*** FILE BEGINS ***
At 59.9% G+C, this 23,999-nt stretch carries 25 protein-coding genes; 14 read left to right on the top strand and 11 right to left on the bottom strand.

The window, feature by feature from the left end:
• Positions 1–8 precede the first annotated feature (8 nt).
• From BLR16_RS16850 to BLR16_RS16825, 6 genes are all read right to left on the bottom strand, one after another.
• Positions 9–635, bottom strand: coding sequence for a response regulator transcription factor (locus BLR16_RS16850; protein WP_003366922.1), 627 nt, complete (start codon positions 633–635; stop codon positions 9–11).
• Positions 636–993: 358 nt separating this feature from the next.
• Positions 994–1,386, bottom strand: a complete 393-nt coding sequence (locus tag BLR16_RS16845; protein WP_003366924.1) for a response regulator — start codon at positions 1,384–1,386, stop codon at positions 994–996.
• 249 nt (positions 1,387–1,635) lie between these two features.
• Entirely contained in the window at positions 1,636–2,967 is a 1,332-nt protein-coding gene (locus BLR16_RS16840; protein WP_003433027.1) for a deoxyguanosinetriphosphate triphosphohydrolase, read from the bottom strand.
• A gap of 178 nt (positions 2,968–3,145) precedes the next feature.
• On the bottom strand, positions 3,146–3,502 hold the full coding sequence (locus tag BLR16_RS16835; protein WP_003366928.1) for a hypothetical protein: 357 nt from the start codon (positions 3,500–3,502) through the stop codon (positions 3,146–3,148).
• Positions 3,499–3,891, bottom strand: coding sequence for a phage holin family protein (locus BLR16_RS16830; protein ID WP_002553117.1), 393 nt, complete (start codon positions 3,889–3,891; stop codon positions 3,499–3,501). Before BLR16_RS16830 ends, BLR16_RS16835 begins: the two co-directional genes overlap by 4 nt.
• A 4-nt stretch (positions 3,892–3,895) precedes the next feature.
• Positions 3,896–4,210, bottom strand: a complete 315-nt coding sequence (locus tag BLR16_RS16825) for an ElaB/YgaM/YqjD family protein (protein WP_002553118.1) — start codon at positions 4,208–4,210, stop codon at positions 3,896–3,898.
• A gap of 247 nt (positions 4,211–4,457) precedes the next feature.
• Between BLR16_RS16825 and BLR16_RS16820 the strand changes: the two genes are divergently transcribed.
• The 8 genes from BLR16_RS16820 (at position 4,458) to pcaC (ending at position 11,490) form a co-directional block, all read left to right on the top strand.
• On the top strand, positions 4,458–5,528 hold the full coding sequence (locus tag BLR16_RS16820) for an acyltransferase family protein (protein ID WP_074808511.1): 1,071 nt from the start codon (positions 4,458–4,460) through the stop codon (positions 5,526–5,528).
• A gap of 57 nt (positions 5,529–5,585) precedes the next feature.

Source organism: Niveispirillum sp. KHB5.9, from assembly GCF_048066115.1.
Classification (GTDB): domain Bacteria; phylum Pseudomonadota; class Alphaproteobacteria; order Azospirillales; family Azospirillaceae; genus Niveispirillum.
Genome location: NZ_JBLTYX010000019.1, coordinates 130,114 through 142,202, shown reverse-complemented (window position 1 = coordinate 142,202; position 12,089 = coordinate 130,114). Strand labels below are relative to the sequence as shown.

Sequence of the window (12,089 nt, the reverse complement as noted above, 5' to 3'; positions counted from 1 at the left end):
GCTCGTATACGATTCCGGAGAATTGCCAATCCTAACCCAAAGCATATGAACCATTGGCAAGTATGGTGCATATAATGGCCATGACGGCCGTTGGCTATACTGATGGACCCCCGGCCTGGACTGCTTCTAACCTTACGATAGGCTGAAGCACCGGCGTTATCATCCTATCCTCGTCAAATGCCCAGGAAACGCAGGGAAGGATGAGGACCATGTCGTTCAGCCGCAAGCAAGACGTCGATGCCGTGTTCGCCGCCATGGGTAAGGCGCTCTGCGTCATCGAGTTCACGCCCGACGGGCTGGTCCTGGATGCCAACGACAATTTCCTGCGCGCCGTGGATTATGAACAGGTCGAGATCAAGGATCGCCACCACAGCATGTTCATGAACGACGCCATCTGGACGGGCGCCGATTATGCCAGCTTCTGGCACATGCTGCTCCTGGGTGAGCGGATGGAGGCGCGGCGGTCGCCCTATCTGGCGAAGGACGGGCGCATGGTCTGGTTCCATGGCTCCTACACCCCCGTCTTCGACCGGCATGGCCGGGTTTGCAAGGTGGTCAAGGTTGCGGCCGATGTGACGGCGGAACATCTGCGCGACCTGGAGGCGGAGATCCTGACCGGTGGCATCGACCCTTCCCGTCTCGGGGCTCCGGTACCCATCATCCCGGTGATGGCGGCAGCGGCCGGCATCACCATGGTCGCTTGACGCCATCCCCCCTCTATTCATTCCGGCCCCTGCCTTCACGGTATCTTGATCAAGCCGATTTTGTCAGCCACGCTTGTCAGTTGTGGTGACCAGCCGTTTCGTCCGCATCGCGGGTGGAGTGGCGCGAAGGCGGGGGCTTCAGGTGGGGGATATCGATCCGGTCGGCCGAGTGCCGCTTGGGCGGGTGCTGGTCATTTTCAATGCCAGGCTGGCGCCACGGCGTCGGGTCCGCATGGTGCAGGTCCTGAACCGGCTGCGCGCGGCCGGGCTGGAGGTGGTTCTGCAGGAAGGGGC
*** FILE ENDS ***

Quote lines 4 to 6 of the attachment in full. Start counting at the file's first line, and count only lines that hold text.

• From BLR16_RS16850 to BLR16_RS16825, 6 genes are all read right to left on the bottom strand, one after another.
• Positions 9–635, bottom strand: coding sequence for a response regulator transcription factor (locus BLR16_RS16850; protein WP_003366922.1), 627 nt, complete (start codon positions 633–635; stop codon positions 9–11).
• Positions 636–993: 358 nt separating this feature from the next.